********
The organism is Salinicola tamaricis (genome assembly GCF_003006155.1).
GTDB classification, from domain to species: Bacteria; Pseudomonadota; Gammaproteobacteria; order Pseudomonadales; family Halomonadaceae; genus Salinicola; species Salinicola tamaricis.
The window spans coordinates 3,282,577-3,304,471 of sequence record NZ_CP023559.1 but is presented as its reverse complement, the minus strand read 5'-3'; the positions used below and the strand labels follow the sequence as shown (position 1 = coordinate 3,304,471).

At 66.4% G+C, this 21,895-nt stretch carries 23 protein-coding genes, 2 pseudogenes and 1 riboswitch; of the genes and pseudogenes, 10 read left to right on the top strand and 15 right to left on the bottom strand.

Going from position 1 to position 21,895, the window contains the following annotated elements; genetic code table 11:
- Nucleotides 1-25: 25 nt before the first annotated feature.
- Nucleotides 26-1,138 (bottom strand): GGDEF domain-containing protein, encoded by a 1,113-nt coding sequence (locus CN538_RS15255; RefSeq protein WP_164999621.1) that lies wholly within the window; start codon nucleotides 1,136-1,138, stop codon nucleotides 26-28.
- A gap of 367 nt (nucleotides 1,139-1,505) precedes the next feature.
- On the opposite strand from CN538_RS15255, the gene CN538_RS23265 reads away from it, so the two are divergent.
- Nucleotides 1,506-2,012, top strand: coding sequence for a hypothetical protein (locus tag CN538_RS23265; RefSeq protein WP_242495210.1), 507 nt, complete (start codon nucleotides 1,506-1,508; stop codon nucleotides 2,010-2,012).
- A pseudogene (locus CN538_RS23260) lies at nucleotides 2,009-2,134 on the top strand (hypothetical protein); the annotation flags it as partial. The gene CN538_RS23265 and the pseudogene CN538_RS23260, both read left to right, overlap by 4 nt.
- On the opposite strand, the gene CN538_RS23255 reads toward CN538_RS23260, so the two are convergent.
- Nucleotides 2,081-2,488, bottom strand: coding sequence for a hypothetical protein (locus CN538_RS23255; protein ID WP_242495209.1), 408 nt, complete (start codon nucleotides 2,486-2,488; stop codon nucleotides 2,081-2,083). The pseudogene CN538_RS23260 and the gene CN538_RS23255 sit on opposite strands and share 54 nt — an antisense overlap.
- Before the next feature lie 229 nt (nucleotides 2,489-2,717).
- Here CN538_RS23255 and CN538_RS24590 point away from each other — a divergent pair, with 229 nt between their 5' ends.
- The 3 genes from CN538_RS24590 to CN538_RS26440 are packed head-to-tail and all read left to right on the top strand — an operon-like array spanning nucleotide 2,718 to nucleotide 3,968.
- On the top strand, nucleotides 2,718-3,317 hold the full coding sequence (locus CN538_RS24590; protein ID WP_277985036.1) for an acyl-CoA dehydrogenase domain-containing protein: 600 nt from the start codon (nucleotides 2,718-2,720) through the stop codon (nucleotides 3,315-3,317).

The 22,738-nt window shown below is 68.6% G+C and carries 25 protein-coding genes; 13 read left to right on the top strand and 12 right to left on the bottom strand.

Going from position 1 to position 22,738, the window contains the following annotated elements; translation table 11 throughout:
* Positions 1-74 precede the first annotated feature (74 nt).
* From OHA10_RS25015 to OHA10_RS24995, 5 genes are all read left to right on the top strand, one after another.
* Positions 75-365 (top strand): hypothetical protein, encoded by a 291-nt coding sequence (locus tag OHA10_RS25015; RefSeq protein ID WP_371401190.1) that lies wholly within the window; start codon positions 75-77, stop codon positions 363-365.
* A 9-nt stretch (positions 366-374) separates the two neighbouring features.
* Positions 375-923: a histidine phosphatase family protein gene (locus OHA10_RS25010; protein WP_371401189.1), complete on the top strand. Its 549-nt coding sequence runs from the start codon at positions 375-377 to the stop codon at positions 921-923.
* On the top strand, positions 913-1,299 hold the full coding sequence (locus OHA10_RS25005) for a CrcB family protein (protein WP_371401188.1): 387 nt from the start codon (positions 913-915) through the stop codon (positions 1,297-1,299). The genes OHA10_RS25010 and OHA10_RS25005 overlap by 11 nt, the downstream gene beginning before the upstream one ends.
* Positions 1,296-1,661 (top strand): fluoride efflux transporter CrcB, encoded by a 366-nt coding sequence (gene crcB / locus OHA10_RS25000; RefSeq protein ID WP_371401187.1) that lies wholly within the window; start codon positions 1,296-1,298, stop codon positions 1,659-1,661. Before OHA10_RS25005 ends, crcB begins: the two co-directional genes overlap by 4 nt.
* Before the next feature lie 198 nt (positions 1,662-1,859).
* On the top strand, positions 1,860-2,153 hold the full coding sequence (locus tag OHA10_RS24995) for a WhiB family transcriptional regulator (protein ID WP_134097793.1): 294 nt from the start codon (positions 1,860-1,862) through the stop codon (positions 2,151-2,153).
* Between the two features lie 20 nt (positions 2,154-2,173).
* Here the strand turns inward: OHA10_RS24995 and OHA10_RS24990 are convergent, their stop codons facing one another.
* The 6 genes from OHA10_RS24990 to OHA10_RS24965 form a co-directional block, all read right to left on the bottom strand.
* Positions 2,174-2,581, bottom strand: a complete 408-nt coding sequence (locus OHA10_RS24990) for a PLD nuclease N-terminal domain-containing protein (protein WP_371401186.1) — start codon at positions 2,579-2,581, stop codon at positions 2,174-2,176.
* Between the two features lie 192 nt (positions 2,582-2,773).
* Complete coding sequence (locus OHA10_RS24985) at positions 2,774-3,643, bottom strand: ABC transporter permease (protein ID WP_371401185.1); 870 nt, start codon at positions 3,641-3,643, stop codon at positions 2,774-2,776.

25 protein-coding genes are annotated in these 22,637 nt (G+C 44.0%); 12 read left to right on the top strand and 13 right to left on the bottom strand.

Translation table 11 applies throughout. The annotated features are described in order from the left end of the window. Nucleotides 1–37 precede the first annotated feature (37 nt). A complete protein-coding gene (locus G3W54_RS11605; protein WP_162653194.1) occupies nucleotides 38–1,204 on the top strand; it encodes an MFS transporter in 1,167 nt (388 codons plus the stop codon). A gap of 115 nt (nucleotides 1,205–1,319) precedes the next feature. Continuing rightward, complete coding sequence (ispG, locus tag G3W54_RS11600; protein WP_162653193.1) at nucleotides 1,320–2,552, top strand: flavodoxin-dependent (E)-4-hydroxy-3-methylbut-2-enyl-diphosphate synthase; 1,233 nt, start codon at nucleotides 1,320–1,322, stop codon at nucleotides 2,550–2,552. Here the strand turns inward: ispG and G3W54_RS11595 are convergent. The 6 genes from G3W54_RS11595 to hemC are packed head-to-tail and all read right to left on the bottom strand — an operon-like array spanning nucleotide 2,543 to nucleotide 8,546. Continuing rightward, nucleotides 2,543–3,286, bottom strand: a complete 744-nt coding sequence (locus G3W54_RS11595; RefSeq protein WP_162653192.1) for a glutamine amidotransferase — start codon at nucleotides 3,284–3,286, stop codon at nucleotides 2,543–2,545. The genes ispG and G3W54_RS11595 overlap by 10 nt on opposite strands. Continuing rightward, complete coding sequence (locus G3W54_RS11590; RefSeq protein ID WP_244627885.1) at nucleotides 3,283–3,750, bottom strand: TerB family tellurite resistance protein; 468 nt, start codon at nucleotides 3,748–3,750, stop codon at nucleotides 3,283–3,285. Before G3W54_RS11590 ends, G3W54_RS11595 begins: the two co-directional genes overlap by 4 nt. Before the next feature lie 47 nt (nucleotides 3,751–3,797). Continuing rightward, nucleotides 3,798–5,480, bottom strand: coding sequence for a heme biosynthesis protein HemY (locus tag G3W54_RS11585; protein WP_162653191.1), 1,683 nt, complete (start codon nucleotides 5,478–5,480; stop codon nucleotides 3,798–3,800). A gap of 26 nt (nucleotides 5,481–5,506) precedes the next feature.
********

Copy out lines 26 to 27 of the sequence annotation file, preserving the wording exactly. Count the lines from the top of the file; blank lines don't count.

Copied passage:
* Positions 1,296-1,661 (top strand): fluoride efflux transporter CrcB, encoded by a 366-nt coding sequence (gene crcB / locus OHA10_RS25000; RefSeq protein ID WP_371401187.1) that lies wholly within the window; start codon positions 1,296-1,298, stop codon positions 1,659-1,661. Before OHA10_RS25005 ends, crcB begins: the two co-directional genes overlap by 4 nt.
* Before the next feature lie 198 nt (positions 1,662-1,859).